GALE For me, this couldn't be further out of my comfort zone. Before discovering stuff like Big Black and Godflesh in my late teens, my only real flirtation with "industrial" music was maybe the Mortal Kombat soundtrack. Before adulthood, "digital" and "guitar" music fell into two distinct different categories. As an adult, my tastes have evolved and I love lots of music that blends analog and digital tones, but a band where industrial music is a primary influence was not something I ever saw myself joining. I don't play an instrument, I know virtually nothing about electronics, but I like to think I have a good sense for good music. And I knew these Masterpiece Machine songs were good music. Still, this was almost entirely uncharted territory for me. The only mile marker I really had was that my vocals would be good enough to get me into the band, and I guess it was.
JONAH FALCO The fact that these two songs could have been just musical debris but are now coming to life is the great first marker. Even though we have all known one another for years and have lots of experience making music, moments of trepidation over new steps feel really good. Working closely with friends and bringing those separate experiences together is always positive.
MASTERPIECE MACHINE IS QUITE DIFFERENT THAN EACH OF YOUR RESPECTIVE PROJECTS, BE IT FUCKED UP, CAREER SUICIDE, POWER TRIP OR WHATEVER IT IS. WAS THAT PART OF THE POINT OF THIS PROJECT? TO DO SOMETHING CHALLENGING?
HALIECHUK Ya, I think for all of us ... we're come from bands with very specific aesthetics and very separate places within punk. From my perspective in FU, I've always written with a certain pop sensibility, but it's always been couched within a very standoffish end project. With this, I want it to be hard but in a more accessible way, with some groove, and it's stuff I've never really written for before.
GALE Joining up with Mike and Jonah, for me, is simply 50 percent having fun with this and 50 percent seeing what I can learn about music and how far I can push my personal abilities. Barking well over metal music like PT takes time to build up that strength, but it's nothing compared to going into a studio and trying to actually belt it out and sing, or yell in key, or whatever it is I did. Jonah and Mike never made it feel like a tryout, but after I tracked the vocals, I was so unsure of myself I half expected them to say, "Thanks for trying but no." They obviously see something in me, and that's a huge confidence booster to keep the Machine going.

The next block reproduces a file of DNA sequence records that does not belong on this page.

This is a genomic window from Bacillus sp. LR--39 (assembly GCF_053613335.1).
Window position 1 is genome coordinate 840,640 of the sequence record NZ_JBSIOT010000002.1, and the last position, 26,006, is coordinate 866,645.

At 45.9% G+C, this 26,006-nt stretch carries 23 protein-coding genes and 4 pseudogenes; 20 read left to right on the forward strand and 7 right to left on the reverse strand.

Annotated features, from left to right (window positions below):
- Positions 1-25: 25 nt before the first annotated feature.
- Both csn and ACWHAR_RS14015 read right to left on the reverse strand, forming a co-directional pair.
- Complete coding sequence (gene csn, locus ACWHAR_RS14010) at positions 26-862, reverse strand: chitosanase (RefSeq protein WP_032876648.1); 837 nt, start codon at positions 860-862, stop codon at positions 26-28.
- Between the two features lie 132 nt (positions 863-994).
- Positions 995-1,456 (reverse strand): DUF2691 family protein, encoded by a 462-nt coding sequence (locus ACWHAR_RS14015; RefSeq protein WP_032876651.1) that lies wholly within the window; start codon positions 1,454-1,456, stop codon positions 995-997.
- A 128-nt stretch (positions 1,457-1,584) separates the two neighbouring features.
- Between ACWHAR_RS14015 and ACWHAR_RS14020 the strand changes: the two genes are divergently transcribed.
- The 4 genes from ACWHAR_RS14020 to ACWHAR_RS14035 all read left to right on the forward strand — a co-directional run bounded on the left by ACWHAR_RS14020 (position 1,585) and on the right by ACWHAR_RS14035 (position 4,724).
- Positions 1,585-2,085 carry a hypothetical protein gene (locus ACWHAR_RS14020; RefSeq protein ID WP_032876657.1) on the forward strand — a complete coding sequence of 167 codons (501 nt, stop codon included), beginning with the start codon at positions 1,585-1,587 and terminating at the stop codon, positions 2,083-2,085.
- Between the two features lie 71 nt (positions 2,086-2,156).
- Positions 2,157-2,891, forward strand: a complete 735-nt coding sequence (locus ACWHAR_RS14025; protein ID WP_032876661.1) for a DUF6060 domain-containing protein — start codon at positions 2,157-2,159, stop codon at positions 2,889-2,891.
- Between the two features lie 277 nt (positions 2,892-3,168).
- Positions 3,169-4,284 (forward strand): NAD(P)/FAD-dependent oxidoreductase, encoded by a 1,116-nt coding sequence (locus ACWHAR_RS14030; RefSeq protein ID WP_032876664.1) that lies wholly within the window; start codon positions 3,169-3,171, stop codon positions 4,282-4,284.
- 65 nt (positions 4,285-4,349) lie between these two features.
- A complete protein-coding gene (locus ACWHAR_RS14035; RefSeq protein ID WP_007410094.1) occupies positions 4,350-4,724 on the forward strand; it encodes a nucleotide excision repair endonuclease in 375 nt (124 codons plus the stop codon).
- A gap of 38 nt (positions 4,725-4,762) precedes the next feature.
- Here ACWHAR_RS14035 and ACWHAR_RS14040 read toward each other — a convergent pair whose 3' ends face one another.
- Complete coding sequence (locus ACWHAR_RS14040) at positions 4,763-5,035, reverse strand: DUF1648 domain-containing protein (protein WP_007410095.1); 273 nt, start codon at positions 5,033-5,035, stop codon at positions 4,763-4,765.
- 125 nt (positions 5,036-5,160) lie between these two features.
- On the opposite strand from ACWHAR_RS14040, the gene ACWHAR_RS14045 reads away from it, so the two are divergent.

FALCO Masterpiece Machine is different but in writing these songs, our first drive was to create something familiar. Through the process of recording this song, it stepped away from those expectations and developed into this hard-rock, industrial space with unexpectedly cinematic elements: the sweeping, rising, guitar string manipulation on "letting you in on a secret," the groove heavy tempo on "rotting fruit" — these are glimpses of things that didn't always fit into the sonic worldview of my projects ...
WILL THERE EVER BE A LIVE SHOW?
HALIECHUK Ya, hopefully, once this comes out and we can have it lead for a full-length, I would love to tour with these people
GALE I really hope so. If there's enough demand we've gotta do at least one, right? But I'd love to take this on the road, too.
FALCO Three cheers for a gig.